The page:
United States Institute of Peace
Located at the corner of 23rd Street and Constitution Avenue in Washington, DC, the United States Institute of Peace Headquarters occupies the northwest corner of the National Mall, opposite the Lincoln Memorial. As the organization’s first permanent home, the Institute’s headquarters is specifically designed to support the critical mission of international conflict management. The program includes administrative offices, research facilities including a library and an archive, a conference and negotiation center, and an interactive educational center dedicated to the theme of peacemaking.
The headquarters has a dual life. On the one hand, it is a very public building. It incorporates ceremonial public spaces, an education center, a public space, a conference center, an auditorium, press rooms, and the like. On the other hand, there are more private, contemplative spaces, including a research center, where scholars can pursue their studies and prepare to share information throughout the world. The building has two entrances and two centers of activity, focusing on the distinct public and private roles of the institute.
The Institute of Peace was created by Congress in 1984 as a quasi-public agency to pursue peace and conflict resolution. Visual links through the building balance private research and public collaboration.
The two central atria bring daylight to every working space in the building and provide views of the city.
The open atrium spaces encourage interaction, providing places to share a coffee or have a conversation. Five levels of offices feature window walls that open onto the spaces; in this way, work and activity in the building are not secretive but visible. There is a delicate balance between privacy and community; the majority of the building’s inhabitants enjoy private offices, but everyone is visible across space, making each person aware that he or she is part of a greater whole. During the day, the exterior assumes a shell-like quality evoking the domed surface of the Jefferson Memorial, and, at night, it becomes a beacon on the skyline, glowing from within to reveal the lattice structure. The glass roofs appear opaque and white on the exterior during the day and glow with white light from within at night – visible amongst the monuments of the National Mall as well as from the western entry to the city across the bridges from Virginia.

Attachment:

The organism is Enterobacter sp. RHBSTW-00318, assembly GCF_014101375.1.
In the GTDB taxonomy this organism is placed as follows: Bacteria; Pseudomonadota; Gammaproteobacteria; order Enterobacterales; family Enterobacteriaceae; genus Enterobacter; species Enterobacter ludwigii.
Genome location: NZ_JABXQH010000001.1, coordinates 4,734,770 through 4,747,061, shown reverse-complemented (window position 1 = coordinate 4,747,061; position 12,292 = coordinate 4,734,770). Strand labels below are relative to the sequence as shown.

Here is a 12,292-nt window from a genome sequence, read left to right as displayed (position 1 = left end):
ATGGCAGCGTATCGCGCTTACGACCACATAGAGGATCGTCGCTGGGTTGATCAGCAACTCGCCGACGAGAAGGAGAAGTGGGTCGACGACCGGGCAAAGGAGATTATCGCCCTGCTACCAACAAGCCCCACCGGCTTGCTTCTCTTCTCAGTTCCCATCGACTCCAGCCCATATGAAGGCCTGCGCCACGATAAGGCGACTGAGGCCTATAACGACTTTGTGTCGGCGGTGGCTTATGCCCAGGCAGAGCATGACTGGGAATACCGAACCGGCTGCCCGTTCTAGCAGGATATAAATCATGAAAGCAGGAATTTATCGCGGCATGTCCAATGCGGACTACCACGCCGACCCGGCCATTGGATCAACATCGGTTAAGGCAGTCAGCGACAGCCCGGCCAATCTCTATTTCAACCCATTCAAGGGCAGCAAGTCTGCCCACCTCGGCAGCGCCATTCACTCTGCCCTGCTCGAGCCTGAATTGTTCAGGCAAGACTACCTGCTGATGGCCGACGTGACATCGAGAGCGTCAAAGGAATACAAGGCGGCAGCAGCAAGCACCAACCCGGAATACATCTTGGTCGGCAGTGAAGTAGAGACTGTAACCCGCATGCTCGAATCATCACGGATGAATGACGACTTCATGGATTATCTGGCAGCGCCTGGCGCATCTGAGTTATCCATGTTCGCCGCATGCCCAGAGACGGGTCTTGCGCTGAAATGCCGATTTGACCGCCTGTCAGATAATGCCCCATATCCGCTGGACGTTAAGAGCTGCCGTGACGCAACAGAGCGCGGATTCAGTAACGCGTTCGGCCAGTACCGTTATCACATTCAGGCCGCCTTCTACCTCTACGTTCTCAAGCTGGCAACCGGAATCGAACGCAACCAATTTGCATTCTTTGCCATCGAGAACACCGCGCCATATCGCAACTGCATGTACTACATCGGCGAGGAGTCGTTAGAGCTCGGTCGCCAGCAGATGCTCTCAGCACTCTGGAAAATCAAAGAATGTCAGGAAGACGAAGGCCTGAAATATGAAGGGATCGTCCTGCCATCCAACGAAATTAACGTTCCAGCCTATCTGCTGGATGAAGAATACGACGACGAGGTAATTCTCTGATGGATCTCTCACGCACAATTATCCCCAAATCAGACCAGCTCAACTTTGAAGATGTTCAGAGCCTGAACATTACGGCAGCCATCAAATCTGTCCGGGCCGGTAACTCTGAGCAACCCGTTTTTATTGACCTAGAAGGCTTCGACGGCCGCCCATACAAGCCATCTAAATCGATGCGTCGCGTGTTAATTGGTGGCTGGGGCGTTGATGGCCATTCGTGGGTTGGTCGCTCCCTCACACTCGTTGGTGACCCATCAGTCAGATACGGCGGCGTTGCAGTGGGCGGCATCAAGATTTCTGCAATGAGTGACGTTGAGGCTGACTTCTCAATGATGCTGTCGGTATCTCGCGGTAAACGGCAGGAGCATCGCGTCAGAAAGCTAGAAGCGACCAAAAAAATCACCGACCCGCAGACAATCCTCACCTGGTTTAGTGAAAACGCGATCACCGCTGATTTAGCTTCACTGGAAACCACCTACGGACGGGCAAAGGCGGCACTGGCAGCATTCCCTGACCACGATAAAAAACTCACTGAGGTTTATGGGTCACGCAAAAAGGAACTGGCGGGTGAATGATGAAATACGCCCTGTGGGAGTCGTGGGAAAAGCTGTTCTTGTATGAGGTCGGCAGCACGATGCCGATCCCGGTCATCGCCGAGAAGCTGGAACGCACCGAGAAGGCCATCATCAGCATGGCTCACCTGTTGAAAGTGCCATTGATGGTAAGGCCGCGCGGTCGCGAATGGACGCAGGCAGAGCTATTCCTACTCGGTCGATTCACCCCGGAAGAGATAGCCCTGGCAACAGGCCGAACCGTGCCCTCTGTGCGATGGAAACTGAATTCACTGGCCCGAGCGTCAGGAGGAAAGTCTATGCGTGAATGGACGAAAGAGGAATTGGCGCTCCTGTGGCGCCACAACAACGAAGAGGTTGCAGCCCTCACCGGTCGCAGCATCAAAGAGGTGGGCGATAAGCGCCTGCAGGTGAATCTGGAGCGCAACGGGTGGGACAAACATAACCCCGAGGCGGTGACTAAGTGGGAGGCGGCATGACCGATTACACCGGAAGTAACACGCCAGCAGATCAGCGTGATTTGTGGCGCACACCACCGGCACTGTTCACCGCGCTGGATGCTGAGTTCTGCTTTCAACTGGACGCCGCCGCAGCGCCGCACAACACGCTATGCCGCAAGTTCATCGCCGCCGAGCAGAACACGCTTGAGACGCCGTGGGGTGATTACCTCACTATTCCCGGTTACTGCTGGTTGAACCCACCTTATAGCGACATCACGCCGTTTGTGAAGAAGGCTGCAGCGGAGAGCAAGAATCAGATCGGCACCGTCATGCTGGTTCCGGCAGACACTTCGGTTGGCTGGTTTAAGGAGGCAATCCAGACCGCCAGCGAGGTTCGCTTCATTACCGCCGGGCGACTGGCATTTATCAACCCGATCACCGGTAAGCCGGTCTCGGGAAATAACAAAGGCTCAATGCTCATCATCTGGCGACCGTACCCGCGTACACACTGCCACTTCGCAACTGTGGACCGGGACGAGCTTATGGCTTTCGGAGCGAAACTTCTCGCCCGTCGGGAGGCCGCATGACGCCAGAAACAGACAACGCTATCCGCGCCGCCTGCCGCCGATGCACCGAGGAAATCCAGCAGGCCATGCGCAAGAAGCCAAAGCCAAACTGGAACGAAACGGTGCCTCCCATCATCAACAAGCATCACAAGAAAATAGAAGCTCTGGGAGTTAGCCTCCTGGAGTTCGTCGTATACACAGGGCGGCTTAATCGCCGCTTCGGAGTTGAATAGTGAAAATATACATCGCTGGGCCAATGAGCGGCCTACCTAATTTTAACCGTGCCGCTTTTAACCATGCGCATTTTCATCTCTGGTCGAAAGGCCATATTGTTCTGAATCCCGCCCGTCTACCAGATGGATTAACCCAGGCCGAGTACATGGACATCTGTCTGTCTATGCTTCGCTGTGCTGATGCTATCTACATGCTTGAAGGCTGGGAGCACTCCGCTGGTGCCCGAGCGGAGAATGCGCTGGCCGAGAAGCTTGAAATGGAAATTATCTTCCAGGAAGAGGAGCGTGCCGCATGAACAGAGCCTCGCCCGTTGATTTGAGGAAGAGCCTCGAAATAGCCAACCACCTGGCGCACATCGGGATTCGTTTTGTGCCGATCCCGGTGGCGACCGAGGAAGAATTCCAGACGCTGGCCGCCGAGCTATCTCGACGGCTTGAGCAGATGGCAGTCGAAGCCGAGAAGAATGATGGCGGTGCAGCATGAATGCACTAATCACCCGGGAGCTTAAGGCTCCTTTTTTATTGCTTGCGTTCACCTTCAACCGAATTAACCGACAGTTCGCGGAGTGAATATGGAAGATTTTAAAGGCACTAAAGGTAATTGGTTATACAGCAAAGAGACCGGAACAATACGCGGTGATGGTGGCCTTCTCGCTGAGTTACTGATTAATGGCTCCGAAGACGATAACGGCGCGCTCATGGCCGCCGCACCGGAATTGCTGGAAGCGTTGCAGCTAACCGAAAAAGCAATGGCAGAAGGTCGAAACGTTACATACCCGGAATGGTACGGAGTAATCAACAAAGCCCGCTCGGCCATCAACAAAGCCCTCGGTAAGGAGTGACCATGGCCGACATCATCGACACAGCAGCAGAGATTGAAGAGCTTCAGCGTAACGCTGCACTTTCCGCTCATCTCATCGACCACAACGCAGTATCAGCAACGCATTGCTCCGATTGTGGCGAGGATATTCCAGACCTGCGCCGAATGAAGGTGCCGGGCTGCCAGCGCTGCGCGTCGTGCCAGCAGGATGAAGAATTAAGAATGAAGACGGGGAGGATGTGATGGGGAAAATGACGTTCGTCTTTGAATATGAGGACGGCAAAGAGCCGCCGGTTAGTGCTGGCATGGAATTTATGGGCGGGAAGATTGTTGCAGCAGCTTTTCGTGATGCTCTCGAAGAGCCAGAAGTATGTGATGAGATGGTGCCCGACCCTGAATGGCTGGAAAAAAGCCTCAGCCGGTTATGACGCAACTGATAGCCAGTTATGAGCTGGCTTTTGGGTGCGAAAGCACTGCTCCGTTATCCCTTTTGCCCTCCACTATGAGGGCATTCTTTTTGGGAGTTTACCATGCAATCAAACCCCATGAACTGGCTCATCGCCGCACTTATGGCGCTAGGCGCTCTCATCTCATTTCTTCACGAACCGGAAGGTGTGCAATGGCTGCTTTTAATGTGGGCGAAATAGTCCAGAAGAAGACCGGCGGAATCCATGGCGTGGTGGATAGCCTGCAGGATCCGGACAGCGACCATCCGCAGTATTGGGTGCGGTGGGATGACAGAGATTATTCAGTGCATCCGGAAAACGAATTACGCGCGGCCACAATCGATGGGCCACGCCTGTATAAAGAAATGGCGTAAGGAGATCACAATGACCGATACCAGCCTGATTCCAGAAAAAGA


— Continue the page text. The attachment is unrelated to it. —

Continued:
The larger south-facing atrium faces toward the Lincoln Memorial and is a great hall for public events and also accommodates a Peace Education Center. A smaller atrium facing north to the Potomac River is the hub of research spaces in the building. The building is LEED-certified Gold, the first building on the National Mall to achieve this distinction.